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Friday, Jan. 15, 2010

The Rural Alberta Advantage @ Mad Planet

Jan. 14, 2010

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In every Rural Alberta Advantage write-up, three details always seem to overwhelm their image: their Neutral Milk Hotel-influenced sound, their storied album history and their Canadianism. Let's set those aside, because this tightknit three-piece shouldn't be heralded for skin-deep observations. As Thursday night's Mad Planet gig proved, the group's brilliance emanates from their passionate, bristly live performances.

Nils Edenloff's searing vocals burned throughout the packed crowd like whiskey caught on fire. Keyboardist Amy Cole played his soothing foil, cooling off the flames with her delicate voice on tracks like "Don't Haunt This Place" and "The Deadroads." And Paul Banwatt's ferocious drumming overpowered a few early songs in the set. He broke his kick drum pedal 10 minutes in.

The Toronto-based indie-rockers predominately played tunes from their 2008 debut, Hometowns. Little buzz was heard for the self-released record until eMusic featured it on its Web site in November of that year. It earned sleeper hit status—which it still holds—prompting Saddle Creek Records to re-release the album last July.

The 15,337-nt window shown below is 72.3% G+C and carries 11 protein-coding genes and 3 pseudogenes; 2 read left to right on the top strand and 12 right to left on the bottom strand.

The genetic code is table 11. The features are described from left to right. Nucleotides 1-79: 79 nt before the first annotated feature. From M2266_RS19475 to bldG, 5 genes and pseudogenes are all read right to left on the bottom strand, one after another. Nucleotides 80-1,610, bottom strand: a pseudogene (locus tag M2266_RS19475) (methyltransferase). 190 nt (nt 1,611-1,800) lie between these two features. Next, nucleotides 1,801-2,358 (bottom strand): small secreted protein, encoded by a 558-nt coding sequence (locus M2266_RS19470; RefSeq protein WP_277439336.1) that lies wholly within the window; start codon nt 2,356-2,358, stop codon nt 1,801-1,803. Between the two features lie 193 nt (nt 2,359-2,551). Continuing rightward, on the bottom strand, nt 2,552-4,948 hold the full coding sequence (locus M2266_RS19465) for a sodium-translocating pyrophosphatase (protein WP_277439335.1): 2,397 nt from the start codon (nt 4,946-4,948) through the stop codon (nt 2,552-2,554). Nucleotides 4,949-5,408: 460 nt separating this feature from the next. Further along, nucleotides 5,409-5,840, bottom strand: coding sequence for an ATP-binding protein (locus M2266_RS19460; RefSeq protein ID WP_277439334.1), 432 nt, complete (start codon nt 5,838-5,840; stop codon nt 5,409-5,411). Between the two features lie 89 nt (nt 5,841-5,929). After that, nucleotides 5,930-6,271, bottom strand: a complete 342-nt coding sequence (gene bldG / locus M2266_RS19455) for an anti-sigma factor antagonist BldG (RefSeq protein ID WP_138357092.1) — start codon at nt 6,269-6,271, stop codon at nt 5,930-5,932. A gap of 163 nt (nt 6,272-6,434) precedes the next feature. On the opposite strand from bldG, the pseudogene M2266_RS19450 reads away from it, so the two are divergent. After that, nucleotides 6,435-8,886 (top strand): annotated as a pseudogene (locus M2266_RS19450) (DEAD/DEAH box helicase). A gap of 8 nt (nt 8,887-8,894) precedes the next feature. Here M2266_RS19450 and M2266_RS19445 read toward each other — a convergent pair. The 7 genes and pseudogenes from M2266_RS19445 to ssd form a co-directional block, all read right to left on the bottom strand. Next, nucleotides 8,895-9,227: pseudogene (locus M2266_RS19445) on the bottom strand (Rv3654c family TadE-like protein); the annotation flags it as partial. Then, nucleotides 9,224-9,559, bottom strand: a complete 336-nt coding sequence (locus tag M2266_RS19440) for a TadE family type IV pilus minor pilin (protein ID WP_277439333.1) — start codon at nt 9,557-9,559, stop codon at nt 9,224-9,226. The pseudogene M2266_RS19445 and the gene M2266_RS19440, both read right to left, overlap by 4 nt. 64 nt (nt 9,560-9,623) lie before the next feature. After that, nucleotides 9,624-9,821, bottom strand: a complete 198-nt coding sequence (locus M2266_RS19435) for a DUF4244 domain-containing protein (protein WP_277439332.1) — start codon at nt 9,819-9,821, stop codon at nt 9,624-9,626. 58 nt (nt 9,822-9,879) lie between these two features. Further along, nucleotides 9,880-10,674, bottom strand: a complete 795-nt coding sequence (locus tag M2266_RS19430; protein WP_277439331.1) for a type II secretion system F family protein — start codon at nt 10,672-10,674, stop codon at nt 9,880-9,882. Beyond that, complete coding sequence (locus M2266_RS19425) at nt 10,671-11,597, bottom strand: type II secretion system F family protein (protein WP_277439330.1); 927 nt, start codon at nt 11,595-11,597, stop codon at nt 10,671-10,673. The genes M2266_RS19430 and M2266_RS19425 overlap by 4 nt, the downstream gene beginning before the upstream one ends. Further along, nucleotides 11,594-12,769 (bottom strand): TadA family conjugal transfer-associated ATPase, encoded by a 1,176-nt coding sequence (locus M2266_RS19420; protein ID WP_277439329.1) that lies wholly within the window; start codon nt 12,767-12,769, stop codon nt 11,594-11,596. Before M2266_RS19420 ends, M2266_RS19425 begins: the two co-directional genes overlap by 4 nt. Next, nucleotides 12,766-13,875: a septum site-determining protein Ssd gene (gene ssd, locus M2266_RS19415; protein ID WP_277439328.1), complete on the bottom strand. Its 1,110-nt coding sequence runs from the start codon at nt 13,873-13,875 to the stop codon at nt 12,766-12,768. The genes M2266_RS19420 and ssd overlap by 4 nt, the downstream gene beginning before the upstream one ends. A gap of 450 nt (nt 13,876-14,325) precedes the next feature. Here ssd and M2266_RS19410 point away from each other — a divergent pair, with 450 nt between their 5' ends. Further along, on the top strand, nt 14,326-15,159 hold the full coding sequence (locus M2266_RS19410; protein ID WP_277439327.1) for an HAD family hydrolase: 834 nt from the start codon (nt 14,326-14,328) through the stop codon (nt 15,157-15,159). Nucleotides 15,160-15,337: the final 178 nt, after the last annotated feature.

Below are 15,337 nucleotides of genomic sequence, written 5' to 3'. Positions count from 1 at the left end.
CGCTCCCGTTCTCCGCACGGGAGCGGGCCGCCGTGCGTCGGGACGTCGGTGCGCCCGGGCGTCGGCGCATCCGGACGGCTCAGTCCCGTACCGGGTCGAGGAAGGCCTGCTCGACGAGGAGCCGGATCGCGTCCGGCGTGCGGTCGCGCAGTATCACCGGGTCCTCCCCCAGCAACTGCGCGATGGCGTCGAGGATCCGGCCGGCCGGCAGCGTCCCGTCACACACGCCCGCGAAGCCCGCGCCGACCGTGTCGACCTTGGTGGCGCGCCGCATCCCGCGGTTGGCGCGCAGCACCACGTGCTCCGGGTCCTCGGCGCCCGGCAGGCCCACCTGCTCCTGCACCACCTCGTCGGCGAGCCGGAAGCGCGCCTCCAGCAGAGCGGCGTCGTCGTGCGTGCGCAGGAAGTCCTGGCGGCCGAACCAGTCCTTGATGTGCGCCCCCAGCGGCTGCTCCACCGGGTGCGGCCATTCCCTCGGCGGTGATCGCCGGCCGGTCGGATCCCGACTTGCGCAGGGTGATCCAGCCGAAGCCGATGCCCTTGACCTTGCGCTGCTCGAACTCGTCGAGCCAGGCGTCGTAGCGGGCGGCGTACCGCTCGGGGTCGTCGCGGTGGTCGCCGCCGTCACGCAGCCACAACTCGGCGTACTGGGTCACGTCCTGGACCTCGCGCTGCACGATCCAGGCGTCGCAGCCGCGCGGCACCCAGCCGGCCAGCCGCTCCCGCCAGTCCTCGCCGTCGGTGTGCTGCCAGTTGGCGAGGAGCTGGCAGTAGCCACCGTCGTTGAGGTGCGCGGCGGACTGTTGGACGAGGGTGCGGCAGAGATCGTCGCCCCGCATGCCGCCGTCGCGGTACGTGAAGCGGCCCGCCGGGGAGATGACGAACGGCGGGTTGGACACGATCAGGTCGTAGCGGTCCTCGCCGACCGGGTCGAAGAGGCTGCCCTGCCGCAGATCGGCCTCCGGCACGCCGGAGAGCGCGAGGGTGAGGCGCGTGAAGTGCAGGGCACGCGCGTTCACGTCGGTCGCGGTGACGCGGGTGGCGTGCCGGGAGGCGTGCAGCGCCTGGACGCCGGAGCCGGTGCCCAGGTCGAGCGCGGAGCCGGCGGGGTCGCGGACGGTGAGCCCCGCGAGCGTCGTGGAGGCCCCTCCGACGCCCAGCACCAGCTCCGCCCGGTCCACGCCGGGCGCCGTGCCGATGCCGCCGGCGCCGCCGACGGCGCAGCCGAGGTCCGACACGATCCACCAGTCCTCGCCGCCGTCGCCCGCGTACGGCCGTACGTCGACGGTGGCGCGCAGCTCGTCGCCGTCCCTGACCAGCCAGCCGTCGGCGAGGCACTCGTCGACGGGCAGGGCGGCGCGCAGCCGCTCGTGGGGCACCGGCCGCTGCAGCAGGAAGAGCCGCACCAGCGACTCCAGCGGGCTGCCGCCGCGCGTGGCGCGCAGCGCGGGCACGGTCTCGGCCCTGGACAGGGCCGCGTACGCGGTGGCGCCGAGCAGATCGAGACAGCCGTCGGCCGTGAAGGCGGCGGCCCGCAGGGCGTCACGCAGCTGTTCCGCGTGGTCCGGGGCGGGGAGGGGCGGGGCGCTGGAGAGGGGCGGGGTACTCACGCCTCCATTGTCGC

Hometowns yearns for the past, whether it be a childhood memory, a lost love or a quaint Canadian landscape. It's no surprise that Thursday night Edenloff added two nostalgic covers to the set. A serene rendition of Survivor's "Eye of the Tiger" and the playful theme to "The Littlest Hobo," an ’80s Canadian TV series featuring a stray German shepherd, melded with The Rural Alberta Advantage’s themes of longing for a previous time. Cole even mentioned that she found Milwaukee’s " Bronze Fonz" statue endearing, saying that Toronto didn't have anything quite like it.

The Rural Alberta Advantage reached the night's apex with an unrecorded song, one that Edenloff prefaced as second-rate. It transcended his timid introduction, though. The repetitive chorus sounded shatteringly real ("I let you go/ And I hold you/ I let you die/ And I hold you"), but only because Edenloff's face turned red from what seemed like utter despair. You felt the lead singer's cathartic release. And you could see why Rural Alberta Advantage puts on a great live show—they make every song singe, even their mediocre ones.

Photo by Cj Foeckler

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